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Collaboration key to defeat cyber threats, says Cert-UK

The Cisp uniquely provides the opportunity to see what is happening across all industry sectors, join the dots and share insights, says Cert-UK

Collaboration is the main way cyber security threats will be beaten, according to Chris Gibson, director of UK national computer emergency response team (Cert-UK).

This is the driving factor behind the Cert-UK’s cyber security information sharing partnership (Cisp), which is aimed at jump-starting greater collaboration around cyber threats in the UK.

“The Cisp uniquely provides the opportunity to see what is happening across all industry sectors, join the dots and share insights,” Gibson told Westminster Briefing’s Cyber Security Summit in London.

However, he added that in terms of security strategies, the “way to go” is to be able to detect intrusions and respond, in addition to improving basic cyber hygiene, which he said is still lacking in many organisations.

Spear phishing is becoming an increasing threat, and no matter how much training an organisation does, they need to be able to detect and respond when these attacks are successful,” said Gibson, adding that by just improving cyber hygiene, a lot of Cert-UK’s incident work would go away.

SME participation

Although Cert-UK’s main focus is supporting critical national infrastructure suppliers, he said it is important for all UK firms, including small and medium-sized enterprises (SMEs), to join the Cisp.

“We want the SMEs to take part, to learn and understand the threats they are up against,” said Gibson, adding that longer term SME benefits are likely to increase as automated threat information sharing systems are developed.

Membership of the Cisp is free of charge, but entitles businesses to access reports by the Cert-UK’s team of analysts from private and public sector organisations, including intelligence and law enforcement agencies.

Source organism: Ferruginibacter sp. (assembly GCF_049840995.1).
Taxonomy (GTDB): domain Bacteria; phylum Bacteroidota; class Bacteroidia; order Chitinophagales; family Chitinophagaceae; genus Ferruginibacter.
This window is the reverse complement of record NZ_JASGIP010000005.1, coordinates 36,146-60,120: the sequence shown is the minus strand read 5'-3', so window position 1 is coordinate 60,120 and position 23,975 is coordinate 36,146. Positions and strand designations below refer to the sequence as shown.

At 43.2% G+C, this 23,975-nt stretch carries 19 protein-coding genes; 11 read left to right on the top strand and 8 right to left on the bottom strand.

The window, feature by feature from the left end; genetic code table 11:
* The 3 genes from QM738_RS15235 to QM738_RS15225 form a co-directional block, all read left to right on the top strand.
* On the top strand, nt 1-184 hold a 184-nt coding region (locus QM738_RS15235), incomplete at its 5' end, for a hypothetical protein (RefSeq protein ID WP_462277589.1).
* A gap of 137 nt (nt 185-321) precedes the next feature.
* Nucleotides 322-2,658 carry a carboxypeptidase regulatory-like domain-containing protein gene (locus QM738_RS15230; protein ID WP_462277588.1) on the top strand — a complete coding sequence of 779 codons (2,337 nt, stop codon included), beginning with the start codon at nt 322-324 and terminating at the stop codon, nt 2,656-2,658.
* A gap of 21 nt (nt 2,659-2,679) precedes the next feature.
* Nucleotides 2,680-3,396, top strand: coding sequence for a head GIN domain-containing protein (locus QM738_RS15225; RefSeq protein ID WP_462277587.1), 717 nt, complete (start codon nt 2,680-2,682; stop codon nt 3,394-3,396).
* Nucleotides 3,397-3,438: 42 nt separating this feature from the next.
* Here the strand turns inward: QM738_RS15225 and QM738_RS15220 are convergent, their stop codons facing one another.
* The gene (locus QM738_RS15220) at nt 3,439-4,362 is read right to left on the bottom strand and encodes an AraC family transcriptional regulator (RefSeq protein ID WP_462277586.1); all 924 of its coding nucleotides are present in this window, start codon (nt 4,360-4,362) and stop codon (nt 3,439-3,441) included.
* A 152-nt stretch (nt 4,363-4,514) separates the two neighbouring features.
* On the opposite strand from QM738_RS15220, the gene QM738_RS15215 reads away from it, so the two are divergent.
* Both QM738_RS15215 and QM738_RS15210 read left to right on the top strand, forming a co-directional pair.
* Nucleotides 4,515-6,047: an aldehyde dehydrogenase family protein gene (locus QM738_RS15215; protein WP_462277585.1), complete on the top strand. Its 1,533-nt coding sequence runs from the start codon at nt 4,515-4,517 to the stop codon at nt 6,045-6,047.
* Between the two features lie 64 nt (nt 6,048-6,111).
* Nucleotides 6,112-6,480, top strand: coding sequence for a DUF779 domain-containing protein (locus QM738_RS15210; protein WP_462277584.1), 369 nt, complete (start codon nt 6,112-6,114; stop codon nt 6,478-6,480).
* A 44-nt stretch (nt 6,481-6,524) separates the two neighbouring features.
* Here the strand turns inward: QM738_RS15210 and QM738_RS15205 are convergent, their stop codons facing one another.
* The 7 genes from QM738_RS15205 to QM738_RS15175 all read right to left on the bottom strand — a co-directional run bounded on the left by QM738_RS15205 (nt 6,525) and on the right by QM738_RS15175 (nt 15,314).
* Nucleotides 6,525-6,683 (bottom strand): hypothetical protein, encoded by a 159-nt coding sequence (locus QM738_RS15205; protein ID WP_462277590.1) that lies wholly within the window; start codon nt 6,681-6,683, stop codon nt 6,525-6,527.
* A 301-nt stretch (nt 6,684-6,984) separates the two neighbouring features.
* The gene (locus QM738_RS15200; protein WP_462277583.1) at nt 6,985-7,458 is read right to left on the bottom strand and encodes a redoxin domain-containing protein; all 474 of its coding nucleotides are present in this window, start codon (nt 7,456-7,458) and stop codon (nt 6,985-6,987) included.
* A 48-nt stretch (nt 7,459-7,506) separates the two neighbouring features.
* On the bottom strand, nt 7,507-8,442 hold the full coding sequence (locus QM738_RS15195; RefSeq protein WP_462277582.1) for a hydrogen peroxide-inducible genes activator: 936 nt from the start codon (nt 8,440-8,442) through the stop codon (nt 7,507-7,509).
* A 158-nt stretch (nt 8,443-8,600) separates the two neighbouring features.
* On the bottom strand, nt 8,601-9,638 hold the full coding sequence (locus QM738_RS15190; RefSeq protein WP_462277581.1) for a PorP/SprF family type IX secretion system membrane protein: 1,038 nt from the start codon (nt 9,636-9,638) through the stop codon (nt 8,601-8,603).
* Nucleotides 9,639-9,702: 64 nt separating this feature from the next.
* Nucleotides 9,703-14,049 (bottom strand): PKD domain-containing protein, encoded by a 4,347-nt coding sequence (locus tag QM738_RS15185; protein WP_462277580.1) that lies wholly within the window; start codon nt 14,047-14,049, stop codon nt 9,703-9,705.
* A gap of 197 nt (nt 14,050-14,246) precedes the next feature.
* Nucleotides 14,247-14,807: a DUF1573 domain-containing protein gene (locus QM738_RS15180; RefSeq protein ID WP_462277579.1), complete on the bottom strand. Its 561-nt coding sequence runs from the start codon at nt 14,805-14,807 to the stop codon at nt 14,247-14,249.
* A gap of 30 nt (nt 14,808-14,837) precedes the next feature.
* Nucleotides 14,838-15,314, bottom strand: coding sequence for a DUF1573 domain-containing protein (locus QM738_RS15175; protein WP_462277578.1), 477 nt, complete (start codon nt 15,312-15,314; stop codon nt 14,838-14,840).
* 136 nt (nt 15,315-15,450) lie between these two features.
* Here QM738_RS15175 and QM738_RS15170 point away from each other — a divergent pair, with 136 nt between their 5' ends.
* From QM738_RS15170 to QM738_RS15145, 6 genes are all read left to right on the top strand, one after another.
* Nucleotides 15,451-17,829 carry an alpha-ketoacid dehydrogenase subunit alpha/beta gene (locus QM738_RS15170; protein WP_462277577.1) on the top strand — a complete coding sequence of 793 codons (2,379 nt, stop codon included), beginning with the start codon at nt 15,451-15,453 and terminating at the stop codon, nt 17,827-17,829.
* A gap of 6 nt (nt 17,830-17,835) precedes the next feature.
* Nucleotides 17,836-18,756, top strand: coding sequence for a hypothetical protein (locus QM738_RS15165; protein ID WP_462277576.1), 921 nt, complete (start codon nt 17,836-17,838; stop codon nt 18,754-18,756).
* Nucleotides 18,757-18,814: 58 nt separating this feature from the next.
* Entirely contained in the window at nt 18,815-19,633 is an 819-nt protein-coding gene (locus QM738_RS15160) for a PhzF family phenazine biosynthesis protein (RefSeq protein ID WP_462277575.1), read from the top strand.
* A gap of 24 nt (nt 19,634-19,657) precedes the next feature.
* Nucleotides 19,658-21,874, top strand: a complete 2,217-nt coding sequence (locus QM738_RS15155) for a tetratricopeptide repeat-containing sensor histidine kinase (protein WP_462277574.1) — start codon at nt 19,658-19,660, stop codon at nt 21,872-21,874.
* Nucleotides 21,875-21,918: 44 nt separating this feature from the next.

“Cisp members can also participate in finding answers to problems, as we did with Shellshock, and then benefit from the concise reports we compile to help companies to respond,” said Gibson.

Through the Cisp, Cert-UK is able to make reports from international partners available to UK companies, as well as insights from a range of threat intelligence feeds, alerts, advisories and threat monitoring services.

Looking ahead

Gibson said Cert-UK expect supply chains to be increasingly hard hit by attackers looking for easier routes into larger, better-protected organisations higher up supply chains.

It is believed there will be further incidents like Heartbleed and Shellshock, in which long-standing vulnerabilities in older, widely-used systems are discovered and exploited.

The cyber criminal services-based marketplace is expected to become even more sophisticated and accessible, enabling relatively low-level criminals carry out cyber-enabled crimes using advanced tools and techniques.

Cert-UK anticipates a rise in ever-greater cyber breaches, such as the breach of data at the US Office of Personnel Management (OPM), in which the personal data of more than 22 million current and former employees of the US government was exposed.

According to Cert-UK, there is a likelihood that mobile devices will emerge as a single point of failure for businesses when it comes to keeping corporate data secure.

Finally, Cert-UK expects consumers to demand better security, but Gibson admits this is as much a hope and aspiration as it is a prediction.

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